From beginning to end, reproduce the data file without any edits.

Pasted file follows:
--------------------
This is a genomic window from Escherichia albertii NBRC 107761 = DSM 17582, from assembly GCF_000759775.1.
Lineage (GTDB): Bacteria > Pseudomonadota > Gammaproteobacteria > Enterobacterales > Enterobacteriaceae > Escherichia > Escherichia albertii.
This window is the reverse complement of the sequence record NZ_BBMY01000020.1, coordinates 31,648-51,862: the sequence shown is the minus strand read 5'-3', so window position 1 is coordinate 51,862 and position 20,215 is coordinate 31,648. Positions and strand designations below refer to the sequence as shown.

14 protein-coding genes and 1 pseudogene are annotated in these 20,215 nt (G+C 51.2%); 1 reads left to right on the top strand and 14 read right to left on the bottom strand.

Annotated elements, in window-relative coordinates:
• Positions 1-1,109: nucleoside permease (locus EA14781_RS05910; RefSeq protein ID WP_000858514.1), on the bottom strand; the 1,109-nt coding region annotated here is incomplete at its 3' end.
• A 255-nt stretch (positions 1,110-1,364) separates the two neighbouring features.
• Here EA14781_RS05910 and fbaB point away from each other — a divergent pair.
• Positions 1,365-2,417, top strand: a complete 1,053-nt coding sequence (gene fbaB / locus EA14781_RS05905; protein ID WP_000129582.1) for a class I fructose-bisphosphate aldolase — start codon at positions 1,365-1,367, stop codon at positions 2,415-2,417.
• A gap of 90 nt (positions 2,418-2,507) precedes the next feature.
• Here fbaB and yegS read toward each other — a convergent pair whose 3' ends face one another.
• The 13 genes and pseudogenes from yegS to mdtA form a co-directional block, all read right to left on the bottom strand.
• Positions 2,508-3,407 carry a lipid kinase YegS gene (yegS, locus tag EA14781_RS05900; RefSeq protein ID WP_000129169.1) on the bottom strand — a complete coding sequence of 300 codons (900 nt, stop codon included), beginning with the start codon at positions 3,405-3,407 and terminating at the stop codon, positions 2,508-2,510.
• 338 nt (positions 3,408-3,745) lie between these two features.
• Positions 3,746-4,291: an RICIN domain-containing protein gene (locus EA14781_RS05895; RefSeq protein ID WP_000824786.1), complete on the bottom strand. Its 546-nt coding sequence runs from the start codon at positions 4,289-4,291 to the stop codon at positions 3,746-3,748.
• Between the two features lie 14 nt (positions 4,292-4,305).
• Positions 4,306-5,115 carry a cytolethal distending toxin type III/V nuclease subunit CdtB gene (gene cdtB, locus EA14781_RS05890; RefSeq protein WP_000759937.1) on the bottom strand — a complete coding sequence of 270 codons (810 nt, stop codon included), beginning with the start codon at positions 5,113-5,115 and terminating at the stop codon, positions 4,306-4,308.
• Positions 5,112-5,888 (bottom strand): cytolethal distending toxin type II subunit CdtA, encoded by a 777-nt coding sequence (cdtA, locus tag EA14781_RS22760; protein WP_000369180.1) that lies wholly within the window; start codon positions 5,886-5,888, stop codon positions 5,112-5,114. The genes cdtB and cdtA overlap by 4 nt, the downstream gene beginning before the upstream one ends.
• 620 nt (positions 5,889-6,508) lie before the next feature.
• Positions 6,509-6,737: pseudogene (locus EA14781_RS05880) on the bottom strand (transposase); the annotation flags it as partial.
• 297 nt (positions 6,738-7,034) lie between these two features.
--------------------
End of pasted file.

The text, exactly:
This is a genomic window from Escherichia albertii NBRC 107761 = DSM 17582, from assembly GCF_000759775.1.
Lineage (GTDB): Bacteria > Pseudomonadota > Gammaproteobacteria > Enterobacterales > Enterobacteriaceae > Escherichia > Escherichia albertii.
This window is the reverse complement of the sequence record NZ_BBMY01000020.1, coordinates 31,648-51,862: the sequence shown is the minus strand read 5'-3', so window position 1 is coordinate 51,862 and position 20,215 is coordinate 31,648. Positions and strand designations below refer to the sequence as shown.

14 protein-coding genes and 1 pseudogene are annotated in these 20,215 nt (G+C 51.2%); 1 reads left to right on the top strand and 14 read right to left on the bottom strand.

Annotated elements, in window-relative coordinates:
• Positions 1-1,109: nucleoside permease (locus EA14781_RS05910; RefSeq protein ID WP_000858514.1), on the bottom strand; the 1,109-nt coding region annotated here is incomplete at its 3' end.
• A 255-nt stretch (positions 1,110-1,364) separates the two neighbouring features.
• Here EA14781_RS05910 and fbaB point away from each other — a divergent pair.
• Positions 1,365-2,417, top strand: a complete 1,053-nt coding sequence (gene fbaB / locus EA14781_RS05905; protein ID WP_000129582.1) for a class I fructose-bisphosphate aldolase — start codon at positions 1,365-1,367, stop codon at positions 2,415-2,417.
• A gap of 90 nt (positions 2,418-2,507) precedes the next feature.
• Here fbaB and yegS read toward each other — a convergent pair whose 3' ends face one another.
• The 13 genes and pseudogenes from yegS to mdtA form a co-directional block, all read right to left on the bottom strand.
• Positions 2,508-3,407 carry a lipid kinase YegS gene (yegS, locus tag EA14781_RS05900; RefSeq protein ID WP_000129169.1) on the bottom strand — a complete coding sequence of 300 codons (900 nt, stop codon included), beginning with the start codon at positions 3,405-3,407 and terminating at the stop codon, positions 2,508-2,510.
• 338 nt (positions 3,408-3,745) lie between these two features.
• Positions 3,746-4,291: an RICIN domain-containing protein gene (locus EA14781_RS05895; RefSeq protein ID WP_000824786.1), complete on the bottom strand. Its 546-nt coding sequence runs from the start codon at positions 4,289-4,291 to the stop codon at positions 3,746-3,748.
• Between the two features lie 14 nt (positions 4,292-4,305).
• Positions 4,306-5,115 carry a cytolethal distending toxin type III/V nuclease subunit CdtB gene (gene cdtB, locus EA14781_RS05890; RefSeq protein WP_000759937.1) on the bottom strand — a complete coding sequence of 270 codons (810 nt, stop codon included), beginning with the start codon at positions 5,113-5,115 and terminating at the stop codon, positions 4,306-4,308.
• Positions 5,112-5,888 (bottom strand): cytolethal distending toxin type II subunit CdtA, encoded by a 777-nt coding sequence (cdtA, locus tag EA14781_RS22760; protein WP_000369180.1) that lies wholly within the window; start codon positions 5,886-5,888, stop codon positions 5,112-5,114. The genes cdtB and cdtA overlap by 4 nt, the downstream gene beginning before the upstream one ends.
• 620 nt (positions 5,889-6,508) lie before the next feature.
• Positions 6,509-6,737: pseudogene (locus EA14781_RS05880) on the bottom strand (transposase); the annotation flags it as partial.
• 297 nt (positions 6,738-7,034) lie between these two features.